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Utah Jazz point guard Trey Burke plays well again, but coach Quin Snyder isn't worried about who starts

Utah Jazz guard Trey Burke (3) drives in the fourth quarter during an NBA basketball game  against the Memphis Grizzlies Wednesday, Feb. 4, 2015, in Salt Lake City. The Grizzlies won 100-90. (AP Photo/Rick Bowmer)
Utah Jazz guard Trey Burke (3) drives in the fourth quarter during an NBA basketball game against the Memphis Grizzlies Wednesday, Feb. 4, 2015, in Salt Lake City. The Grizzlies won 100-90. (AP Photo/Rick Bowmer)
Rick Bowmer, AP

SALT LAKE CITY — A couple of weeks ago, Jazz coach Quin Snyder had to field questions about whether Enes Kanter or Rudy Gobert should be starting down low. Lately the question’s been, who should start at point guard — Dante Exum or Trey Burke?

Even though Burke has clearly outplayed Exum over the past five games — including Wednesday night when he scored 21 points to Exum's zero — Snyder isn’t worried about who starts and is pleased with Burke’s play off the bench.

“There is this fixation with the bench and starting,’’ he said. “But to me, what Trey Burke has embraced is not so much the bench, but I want him to do what’s best for our team. The point is, he has embraced being a better player. He had a good game tonight and what he’s done is put more focus on his defense, which is really concentration.’’

As for Exum, who shot 0 for 5 and was held scoreless for the third time in five games, Snyder says he’s not worried.

“He’s had off-nights when he’s come off the bench,’’ he said. “Ironically, I thought he played really well the first two or three minutes and was really attacking. I thought he was dynamic with the ball. As the game went on, I thought he (was) thinking a little more and being less aggressive.’’

The offensive numbers between the two point guards couldn’t be more dramatic over the past five games. While Burke is averaging 16.6 ppg since a big win over Brooklyn, Exum is averaging 1.2 ppg over the same stretch on 2-of-21 shooting.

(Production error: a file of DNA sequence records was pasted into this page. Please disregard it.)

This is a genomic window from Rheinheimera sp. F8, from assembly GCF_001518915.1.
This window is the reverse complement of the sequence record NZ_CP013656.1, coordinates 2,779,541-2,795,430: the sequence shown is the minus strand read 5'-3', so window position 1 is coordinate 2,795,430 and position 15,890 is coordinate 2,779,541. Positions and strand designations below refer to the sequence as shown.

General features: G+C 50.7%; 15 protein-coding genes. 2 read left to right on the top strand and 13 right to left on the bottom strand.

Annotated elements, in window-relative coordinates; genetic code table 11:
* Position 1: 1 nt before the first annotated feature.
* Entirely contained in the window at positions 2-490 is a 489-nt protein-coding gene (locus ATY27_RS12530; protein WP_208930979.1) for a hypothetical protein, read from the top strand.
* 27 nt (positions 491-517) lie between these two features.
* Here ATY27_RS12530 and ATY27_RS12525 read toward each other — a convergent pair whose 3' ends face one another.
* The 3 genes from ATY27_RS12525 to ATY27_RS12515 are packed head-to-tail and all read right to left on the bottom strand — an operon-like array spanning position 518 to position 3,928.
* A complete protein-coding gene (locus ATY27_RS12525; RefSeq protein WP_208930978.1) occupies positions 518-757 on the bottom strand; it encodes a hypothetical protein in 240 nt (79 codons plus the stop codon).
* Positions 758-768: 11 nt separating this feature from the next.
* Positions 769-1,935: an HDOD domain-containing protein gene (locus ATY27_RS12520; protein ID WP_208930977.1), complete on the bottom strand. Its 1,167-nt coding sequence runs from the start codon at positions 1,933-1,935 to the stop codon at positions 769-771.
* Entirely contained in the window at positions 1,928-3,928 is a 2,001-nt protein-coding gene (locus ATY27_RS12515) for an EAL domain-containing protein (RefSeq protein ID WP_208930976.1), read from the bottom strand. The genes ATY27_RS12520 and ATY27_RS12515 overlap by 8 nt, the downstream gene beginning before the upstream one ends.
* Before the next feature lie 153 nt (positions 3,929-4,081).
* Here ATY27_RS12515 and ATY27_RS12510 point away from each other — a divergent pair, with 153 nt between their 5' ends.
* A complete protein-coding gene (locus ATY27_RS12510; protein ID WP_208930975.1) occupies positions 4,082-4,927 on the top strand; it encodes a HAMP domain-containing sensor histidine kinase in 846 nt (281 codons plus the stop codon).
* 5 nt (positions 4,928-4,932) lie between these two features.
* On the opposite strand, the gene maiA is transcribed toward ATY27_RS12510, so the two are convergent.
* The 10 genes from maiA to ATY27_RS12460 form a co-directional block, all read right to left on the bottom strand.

Burke says he’s taking his coach’s advice and playing with more aggression and focusing on his defense when he enters the game, usually two-thirds of the way through the first quarter.

“I’m just searching for opportunities to make plays for the team,’’ Burke said. “Coach tells me to come in and be aggressive and if the shot’s there, take it and if not look to get into the paint and create for others. It’s just a mindset to be aggressive.’’

Exum admits it’s been tough going up against a bevy of the league’s top point guards, including Chris Paul, Steph Curry, Damian Lillard and Mike Conley in the past week. As a backup he didn't have to go head to head with the elite point guards as he has recently.

“I’ve been adjusting a lot,’’ Exum said. “Obviously you’re going against some of the best point guards in the world and it’s going to be a lot different going against the backup point guards. It’s a big step up. I’m just taking it game by game and trying to adjust.’’

As for his poor shooting, Exum said, “I’m still trying to find myself in the offense and trying to find what works with the rotation, but that will come and I’ll find it.’’

Burke started 68 of 70 games when he was healthy as a rookie last year and he can sympathize with Exum and the struggles he’s going through.

“You’ve got to just play through it. I think everybody goes through it,’’ Burke said. “I went through it, everybody goes through it, some more than others. My advice to him is to continue to play through it, get better every day, watch film, and look for areas where you can improve. You have to ignore everything else and focus on the game.’’

Snyder said he’s not worried about Exum, despite his 9.5 shooting percentage over the past five games.

“It’s a process for him,’’ Snyder said. “As far as confidence I don’t lose confidence in him. I really believe in him and his ability to improve. I don’t think we can define Dante’s game yet.’’